Psychologist Warns Parents Kissing Their Kids on the Lips Is “Too Sexual”

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Affection between family members can be shown in different ways. Depending on how people were raised, where they were raised, their culture, etc. Some families are very outwardly affectionate, constantly giving each other hugs and kisses. While others may not show that kind of affection at all. But when it comes to what kinds of physical affection, parents kissing their very young children on the lips doesn’t seem as weird as it sounds. It’s actually pretty commonly noticed. But is that actually doing the kids more harm than good?

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Dr. Charlotte Reznick, the author of The Power of Your Child’s Imagination: How to Transform Stress and Anxiety Into Joy and Success, explained in her book why parents kissing their children on the lips might not actually be as harmless as it seems. She explained that because the mouth is an “erogenous zone,” kissing your children on the lips “can be stimulating.” This can then cause confusion. If children associate kissing as a more intimate romantic or sexual gesture between parents, they might wonder why their parents kiss them too. Reznick said the child might think, “If mommy kisses daddy on the mouth and vice versa, what does that mean, when I, a little girl or boy, kiss my parents on the mouth.”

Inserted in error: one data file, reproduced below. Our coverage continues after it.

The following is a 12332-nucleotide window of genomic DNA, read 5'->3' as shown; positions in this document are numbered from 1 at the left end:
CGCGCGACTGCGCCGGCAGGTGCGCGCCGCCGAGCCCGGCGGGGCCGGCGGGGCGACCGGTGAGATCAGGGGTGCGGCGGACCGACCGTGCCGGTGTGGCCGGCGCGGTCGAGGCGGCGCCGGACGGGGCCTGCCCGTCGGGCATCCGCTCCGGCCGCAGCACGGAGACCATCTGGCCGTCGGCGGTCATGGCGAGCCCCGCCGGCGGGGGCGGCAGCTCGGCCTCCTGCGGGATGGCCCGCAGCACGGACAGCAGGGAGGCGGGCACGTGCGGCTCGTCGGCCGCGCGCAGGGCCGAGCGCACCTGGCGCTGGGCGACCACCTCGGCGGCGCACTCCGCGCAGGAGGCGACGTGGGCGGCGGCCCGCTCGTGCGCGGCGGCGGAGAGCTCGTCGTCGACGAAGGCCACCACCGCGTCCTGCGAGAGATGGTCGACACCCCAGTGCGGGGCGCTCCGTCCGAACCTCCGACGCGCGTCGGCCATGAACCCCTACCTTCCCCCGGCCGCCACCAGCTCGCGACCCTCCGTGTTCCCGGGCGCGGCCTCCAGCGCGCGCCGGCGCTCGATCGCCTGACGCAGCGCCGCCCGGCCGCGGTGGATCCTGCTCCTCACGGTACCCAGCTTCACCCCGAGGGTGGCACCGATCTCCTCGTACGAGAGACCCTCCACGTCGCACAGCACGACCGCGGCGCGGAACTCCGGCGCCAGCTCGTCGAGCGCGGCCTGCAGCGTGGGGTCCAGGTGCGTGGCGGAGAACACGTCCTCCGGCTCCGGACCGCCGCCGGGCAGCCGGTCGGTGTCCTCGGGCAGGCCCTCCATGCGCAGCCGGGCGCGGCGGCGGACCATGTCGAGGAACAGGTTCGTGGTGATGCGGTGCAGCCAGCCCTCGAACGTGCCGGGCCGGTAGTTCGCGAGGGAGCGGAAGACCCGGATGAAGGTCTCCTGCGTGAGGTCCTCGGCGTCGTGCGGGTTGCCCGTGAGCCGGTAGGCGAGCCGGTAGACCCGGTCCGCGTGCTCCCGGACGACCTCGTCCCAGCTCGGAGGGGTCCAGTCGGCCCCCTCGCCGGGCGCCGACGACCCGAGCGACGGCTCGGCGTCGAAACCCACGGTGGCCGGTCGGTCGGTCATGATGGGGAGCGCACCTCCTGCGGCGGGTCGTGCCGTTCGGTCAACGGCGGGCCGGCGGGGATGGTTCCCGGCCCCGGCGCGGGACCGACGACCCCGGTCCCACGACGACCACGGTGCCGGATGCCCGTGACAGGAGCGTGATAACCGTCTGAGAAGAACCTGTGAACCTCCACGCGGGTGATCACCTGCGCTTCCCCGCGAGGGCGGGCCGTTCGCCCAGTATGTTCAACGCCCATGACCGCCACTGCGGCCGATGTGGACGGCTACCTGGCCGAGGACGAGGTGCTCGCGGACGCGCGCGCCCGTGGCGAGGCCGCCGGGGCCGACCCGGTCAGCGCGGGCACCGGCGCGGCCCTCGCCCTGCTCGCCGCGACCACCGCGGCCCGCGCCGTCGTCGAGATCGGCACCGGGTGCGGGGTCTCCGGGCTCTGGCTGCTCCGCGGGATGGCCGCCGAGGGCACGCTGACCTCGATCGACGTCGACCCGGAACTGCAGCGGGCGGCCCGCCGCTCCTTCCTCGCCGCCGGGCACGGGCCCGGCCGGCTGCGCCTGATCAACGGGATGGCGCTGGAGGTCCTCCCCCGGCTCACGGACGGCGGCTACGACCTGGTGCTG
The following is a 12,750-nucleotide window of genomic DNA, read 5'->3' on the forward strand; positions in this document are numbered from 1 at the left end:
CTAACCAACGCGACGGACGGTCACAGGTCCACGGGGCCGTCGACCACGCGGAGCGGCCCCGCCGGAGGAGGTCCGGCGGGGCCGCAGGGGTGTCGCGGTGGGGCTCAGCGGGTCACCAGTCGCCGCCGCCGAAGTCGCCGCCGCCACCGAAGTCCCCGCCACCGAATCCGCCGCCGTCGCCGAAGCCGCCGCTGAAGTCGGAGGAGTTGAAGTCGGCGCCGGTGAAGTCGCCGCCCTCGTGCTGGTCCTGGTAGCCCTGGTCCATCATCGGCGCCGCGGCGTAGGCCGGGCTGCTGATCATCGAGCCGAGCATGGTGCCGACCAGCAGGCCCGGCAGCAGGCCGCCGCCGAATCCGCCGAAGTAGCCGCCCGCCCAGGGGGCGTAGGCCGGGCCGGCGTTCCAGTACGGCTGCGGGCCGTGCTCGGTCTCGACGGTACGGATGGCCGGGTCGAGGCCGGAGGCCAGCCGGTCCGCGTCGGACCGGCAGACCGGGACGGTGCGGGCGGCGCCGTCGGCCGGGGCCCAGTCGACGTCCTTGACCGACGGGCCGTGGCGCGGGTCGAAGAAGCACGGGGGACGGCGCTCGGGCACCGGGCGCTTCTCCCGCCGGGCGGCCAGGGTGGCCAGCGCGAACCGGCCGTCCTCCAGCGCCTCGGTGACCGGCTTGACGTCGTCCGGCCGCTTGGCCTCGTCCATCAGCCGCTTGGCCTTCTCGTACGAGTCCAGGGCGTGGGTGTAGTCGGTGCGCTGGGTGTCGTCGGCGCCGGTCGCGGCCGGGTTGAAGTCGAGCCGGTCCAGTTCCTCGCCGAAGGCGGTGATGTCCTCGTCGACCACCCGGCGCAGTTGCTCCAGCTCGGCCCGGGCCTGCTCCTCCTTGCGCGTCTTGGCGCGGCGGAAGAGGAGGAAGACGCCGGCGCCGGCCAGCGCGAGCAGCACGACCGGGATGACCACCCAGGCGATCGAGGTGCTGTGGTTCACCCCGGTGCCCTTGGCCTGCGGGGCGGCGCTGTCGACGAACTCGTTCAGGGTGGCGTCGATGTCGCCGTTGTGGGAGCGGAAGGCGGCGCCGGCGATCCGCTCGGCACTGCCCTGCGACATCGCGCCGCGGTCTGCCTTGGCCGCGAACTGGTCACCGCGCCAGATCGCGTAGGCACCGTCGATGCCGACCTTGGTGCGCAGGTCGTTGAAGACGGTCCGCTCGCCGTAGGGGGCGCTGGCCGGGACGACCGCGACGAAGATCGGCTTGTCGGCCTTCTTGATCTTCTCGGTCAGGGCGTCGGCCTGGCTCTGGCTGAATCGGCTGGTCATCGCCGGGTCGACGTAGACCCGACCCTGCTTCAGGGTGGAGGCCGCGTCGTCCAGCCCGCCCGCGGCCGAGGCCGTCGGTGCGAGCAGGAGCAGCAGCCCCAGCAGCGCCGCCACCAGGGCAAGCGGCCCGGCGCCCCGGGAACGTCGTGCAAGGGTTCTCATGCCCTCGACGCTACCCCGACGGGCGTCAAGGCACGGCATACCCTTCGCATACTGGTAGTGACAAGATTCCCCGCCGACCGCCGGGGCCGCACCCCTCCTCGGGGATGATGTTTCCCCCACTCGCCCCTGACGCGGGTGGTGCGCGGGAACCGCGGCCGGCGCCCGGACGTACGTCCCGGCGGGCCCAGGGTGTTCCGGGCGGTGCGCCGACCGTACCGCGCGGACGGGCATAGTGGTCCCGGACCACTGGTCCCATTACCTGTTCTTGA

The Power of Your Child’s Imagination: How to Transform Stress and Anxiety Into Joy and Success

However, this claim was refuted by another psychologist, who said that lip kissing is harmless. Clinical child psychologist Sally Anne McCormack told the Sun, “There is absolutely no way that kissing a young child on the lips is confusing for them in any way. That’s like saying breastfeeding is confusing. Some people might have issues with it, but it isn’t any more sexual than giving a baby a back rub.”

So Is Giving Lip Kisses to Your Children Good or Bad?

Rachel Quenzer for the Everyday Mom Life discussed the topic and offered a solution that seems to be fitting for all families that show different types of affections. In referencing Roma Kheterpal, parenting expert and founder of Tools of Growth, a good way to approach whether this sign of affection is appropriate or not is to see it as a time when you stop doing things for your children, such as, “wiping their butts, bathing them and dressing them.”

And although I don’t have kids, I think this solution makes plenty of sense. If that’s how you show affection to your kids, maybe in the same way that they start wanting privacy when using the restroom. Maybe fist bumps could start replacing those kisses.

What do you think?

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